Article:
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Order Restored at the Miami Open as Djokovic Cruises

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Order Restored at the Miami Open as Djokovic Cruises

Miami, Ricky Dimon
Order was restored to the Miami Open on Sunday, when scorching conditions relinquished at least a small part of their grip on Crandon Park Tennis center. Three retirements in the men’s singles draw had taken place amidst brutal heat on Saturday, which was not what the tournament needed 24 hours after Roger Federer withdrew due to illness. But no early stoppages plagued the field on Sunday as third-round action got underway.

Novak Djokovic’s only real trouble came in the form of a nasty fall during his first set against Joao Sousa. The world No. 1 also dropped serve twice in the opener, but he eventually picked up the pace and cruised to a 6-4, 6-1 victory.

“I slipped few times,” Djokovic commented. “Conditions here are quite different from Indian Wells. It’s pretty humid. Players are sweating a lot, so you have some obviously spots, especially behind the baseline, where it’s a little bit too wet…. That first set went down to a few points; (a) couple (of) long games when I lost my serve and then I broke him back. After that it was quite a good performance.”

It was a positively dominant one in set two. Djokovic surrendered a mere three points in three service games while breaking Sousa on three occasions. Sousa won just 10 points in the entire set before bowing out after one hour and 17 minutes.

“(The) second set felt much more comfortable,” the top-seeded Serb assured. “(I was) serving very well the entire day. It’s not easy. Obviously everybody talks about conditions being different, but it’s something that you have to accept. It’s same for your opponent and you. I’m glad that I managed to finish the match the way (I did).”

Four of the eight men’s matches on Sunday took long, circuitous routes to finish. A quartet of contests went the three-set distance and each of those four lasted more than two and half hours.

Tomas Berdych and Steve Johnson began the day on stadium court and the Czech needed two hours and 43 minutes to hold off the American 6-3, 6-7(6), 6-3. On the Grandstand, lucky loser Horacio Zeballos saved one match point before upsetting Fernando Verdasco 1-6, 6-4, 7-6(4) in two hours and 34 minutes. Following a Richard Gasquet rout of Benoit Paire in between, Gilles Simon outlasted Marin Cilic 6-3, 6-7(4), 6-3 in two hours and 46 minutes. It was the sixth time in as many head-to-head meetings that Simon and Cilic went to a final set.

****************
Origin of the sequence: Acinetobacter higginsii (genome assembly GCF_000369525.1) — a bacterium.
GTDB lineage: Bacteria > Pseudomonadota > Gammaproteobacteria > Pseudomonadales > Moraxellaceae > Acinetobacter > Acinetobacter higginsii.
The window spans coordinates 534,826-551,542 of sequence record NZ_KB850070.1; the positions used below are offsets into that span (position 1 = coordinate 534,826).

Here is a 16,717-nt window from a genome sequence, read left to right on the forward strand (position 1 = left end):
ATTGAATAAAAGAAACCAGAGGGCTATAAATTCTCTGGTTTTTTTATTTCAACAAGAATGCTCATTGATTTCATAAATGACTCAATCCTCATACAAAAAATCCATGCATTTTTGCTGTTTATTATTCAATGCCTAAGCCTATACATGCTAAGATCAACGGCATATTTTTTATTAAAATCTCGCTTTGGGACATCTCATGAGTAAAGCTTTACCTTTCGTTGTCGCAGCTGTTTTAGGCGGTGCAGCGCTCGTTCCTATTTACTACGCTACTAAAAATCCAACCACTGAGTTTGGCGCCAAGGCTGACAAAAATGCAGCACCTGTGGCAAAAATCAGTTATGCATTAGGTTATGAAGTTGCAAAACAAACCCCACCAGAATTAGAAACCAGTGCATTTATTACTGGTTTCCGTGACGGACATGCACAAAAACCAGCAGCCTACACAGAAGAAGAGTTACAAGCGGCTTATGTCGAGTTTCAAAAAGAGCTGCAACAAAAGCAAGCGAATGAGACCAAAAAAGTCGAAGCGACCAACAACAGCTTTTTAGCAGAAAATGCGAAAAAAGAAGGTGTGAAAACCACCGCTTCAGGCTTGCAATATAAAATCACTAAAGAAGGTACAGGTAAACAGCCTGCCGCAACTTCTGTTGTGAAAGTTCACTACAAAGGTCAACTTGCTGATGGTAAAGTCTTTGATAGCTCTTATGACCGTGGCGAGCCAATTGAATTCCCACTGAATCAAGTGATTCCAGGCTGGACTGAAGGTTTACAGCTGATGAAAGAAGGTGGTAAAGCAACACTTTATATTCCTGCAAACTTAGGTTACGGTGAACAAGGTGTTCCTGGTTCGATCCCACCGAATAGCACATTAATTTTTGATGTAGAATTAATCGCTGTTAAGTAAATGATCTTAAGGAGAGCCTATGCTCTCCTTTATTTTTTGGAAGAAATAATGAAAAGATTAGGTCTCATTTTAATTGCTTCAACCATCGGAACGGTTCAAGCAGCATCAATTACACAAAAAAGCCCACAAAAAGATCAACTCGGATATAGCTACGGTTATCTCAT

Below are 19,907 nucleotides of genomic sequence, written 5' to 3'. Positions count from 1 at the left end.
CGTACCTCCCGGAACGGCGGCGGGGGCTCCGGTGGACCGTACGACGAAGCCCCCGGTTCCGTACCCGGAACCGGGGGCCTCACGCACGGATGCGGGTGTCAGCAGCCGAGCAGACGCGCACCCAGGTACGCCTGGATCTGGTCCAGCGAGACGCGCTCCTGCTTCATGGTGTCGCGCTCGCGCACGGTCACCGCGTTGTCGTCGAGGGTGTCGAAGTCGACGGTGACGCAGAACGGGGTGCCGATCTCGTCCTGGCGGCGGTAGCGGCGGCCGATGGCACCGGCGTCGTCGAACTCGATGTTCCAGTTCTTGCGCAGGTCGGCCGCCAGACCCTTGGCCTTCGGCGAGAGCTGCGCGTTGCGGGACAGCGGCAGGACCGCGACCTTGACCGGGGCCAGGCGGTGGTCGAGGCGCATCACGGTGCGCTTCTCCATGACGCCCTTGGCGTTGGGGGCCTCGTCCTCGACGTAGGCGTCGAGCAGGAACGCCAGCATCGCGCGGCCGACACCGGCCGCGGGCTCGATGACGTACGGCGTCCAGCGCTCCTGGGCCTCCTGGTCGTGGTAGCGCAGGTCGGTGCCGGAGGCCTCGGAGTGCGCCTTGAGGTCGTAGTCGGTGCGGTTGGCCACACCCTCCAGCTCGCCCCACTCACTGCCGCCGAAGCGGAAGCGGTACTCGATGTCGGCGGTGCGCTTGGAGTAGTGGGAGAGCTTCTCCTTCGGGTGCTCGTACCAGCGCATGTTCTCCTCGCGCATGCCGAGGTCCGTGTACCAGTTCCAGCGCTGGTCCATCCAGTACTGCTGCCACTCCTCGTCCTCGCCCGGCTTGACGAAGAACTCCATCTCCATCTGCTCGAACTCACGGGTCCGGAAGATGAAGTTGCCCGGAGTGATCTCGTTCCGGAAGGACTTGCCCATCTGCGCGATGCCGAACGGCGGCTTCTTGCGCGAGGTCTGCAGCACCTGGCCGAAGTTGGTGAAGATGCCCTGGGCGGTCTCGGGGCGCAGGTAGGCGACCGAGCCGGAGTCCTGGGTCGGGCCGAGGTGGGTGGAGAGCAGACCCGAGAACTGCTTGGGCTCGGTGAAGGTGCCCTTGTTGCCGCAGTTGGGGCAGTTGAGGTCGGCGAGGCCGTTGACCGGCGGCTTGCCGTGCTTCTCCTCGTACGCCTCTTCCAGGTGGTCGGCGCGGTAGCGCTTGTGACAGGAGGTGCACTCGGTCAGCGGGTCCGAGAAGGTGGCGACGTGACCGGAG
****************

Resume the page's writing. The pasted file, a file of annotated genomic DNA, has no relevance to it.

Arguably the best was saved for last, as the nightcap in the stadium saw David Ferrer and Lucas Pouille battle to just a few minutes shy of 12:00 a.m. After two hours and 45 minutes of a roller-coaster affair, Pouille pulled off a 6-7(1), 7-6(5), 7-5 upset. The Frenchman held serve at 6-5 in the third from 15-40 down to clinch the biggest win of his career.

Ricky Dimon is a contributor in Miami and writes for tenngrand.com. You can follow him on Twitter under @Dimonator by clicking here.

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Federer and Del Potro Both Out, Djokovic and Ferrer Advance in Miami

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Federer and Del Potro Both Out, Djokovic and Ferrer Advance in Miami

Miami, Ricky Dimon

There was no rematch of the 2009 U.S. Open final on Friday at the Miami Open. The highly-anticipated showdown between Roger Federer and Juan Martin Del Potro did not come to fruition because Federer withdrew early in the afternoon due to illness. Gastroenteritis was the official reason for the former world No. 1’s absence.

Federer took the practice court for a light warmup with coach Ivan Ljubicic around noon, hitting a few balls and working on some serves. He left after 30 minutes without signing any autographs. Speculation ran rampant that something was amiss with the Swiss, who had been set to make his first appearance since the Australian Open. A knee injury had sidelined Federer for all of February and from Indian Wells.

Lucky loser Horacio Zeballos took Federer’s place, resulting in an all-Argentine affair with Del Potro. Despite suddenly staring at a much more favorable draw, Del Potro could not take advantage. Still experiencing pain in his left wrist, the 27-year-old lost 6-4, 6-4 in one hour and 21 minutes.